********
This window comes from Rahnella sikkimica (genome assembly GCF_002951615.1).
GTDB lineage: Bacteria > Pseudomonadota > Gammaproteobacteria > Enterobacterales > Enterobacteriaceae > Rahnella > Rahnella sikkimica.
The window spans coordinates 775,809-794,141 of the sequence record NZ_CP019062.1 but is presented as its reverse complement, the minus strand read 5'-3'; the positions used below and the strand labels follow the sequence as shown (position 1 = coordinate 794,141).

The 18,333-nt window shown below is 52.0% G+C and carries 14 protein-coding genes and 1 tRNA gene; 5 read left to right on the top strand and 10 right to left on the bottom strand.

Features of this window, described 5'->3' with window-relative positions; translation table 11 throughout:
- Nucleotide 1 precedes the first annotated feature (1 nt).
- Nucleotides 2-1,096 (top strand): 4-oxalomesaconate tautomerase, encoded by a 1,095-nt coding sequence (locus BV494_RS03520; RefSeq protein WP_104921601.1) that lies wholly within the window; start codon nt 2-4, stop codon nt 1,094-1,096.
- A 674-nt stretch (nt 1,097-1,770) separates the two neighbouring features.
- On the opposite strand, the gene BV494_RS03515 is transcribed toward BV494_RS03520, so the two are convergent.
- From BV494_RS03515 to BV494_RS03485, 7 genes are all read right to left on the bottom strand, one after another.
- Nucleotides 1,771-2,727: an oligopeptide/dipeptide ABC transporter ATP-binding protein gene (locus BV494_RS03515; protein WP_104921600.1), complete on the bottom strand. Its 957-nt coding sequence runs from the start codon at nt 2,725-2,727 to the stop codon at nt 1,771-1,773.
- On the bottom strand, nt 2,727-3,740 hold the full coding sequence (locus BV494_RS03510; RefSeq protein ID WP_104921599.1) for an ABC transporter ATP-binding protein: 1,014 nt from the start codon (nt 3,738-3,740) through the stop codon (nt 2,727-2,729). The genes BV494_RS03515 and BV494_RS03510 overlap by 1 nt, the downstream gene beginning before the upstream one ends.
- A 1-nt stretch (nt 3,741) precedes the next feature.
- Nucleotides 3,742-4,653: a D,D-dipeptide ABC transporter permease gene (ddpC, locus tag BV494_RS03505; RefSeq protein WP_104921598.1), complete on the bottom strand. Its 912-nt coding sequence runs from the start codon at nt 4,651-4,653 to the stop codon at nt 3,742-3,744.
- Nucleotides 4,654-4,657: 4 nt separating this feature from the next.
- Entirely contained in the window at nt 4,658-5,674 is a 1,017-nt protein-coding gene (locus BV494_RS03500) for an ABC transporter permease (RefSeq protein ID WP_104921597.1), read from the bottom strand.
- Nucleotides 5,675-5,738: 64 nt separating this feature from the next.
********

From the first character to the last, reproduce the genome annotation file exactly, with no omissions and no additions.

This window comes from Rahnella sikkimica (genome assembly GCF_002951615.1).
GTDB lineage: Bacteria > Pseudomonadota > Gammaproteobacteria > Enterobacterales > Enterobacteriaceae > Rahnella > Rahnella sikkimica.
The window spans coordinates 775,809-794,141 of the sequence record NZ_CP019062.1 but is presented as its reverse complement, the minus strand read 5'-3'; the positions used below and the strand labels follow the sequence as shown (position 1 = coordinate 794,141).

The 18,333-nt window shown below is 52.0% G+C and carries 14 protein-coding genes and 1 tRNA gene; 5 read left to right on the top strand and 10 right to left on the bottom strand.

Features of this window, described 5'->3' with window-relative positions; translation table 11 throughout:
- Nucleotide 1 precedes the first annotated feature (1 nt).
- Nucleotides 2-1,096 (top strand): 4-oxalomesaconate tautomerase, encoded by a 1,095-nt coding sequence (locus BV494_RS03520; RefSeq protein WP_104921601.1) that lies wholly within the window; start codon nt 2-4, stop codon nt 1,094-1,096.
- A 674-nt stretch (nt 1,097-1,770) separates the two neighbouring features.
- On the opposite strand, the gene BV494_RS03515 is transcribed toward BV494_RS03520, so the two are convergent.
- From BV494_RS03515 to BV494_RS03485, 7 genes are all read right to left on the bottom strand, one after another.
- Nucleotides 1,771-2,727: an oligopeptide/dipeptide ABC transporter ATP-binding protein gene (locus BV494_RS03515; protein WP_104921600.1), complete on the bottom strand. Its 957-nt coding sequence runs from the start codon at nt 2,725-2,727 to the stop codon at nt 1,771-1,773.
- On the bottom strand, nt 2,727-3,740 hold the full coding sequence (locus BV494_RS03510; RefSeq protein ID WP_104921599.1) for an ABC transporter ATP-binding protein: 1,014 nt from the start codon (nt 3,738-3,740) through the stop codon (nt 2,727-2,729). The genes BV494_RS03515 and BV494_RS03510 overlap by 1 nt, the downstream gene beginning before the upstream one ends.
- A 1-nt stretch (nt 3,741) precedes the next feature.
- Nucleotides 3,742-4,653: a D,D-dipeptide ABC transporter permease gene (ddpC, locus tag BV494_RS03505; RefSeq protein WP_104921598.1), complete on the bottom strand. Its 912-nt coding sequence runs from the start codon at nt 4,651-4,653 to the stop codon at nt 3,742-3,744.
- Nucleotides 4,654-4,657: 4 nt separating this feature from the next.
- Entirely contained in the window at nt 4,658-5,674 is a 1,017-nt protein-coding gene (locus BV494_RS03500) for an ABC transporter permease (RefSeq protein ID WP_104921597.1), read from the bottom strand.
- Nucleotides 5,675-5,738: 64 nt separating this feature from the next.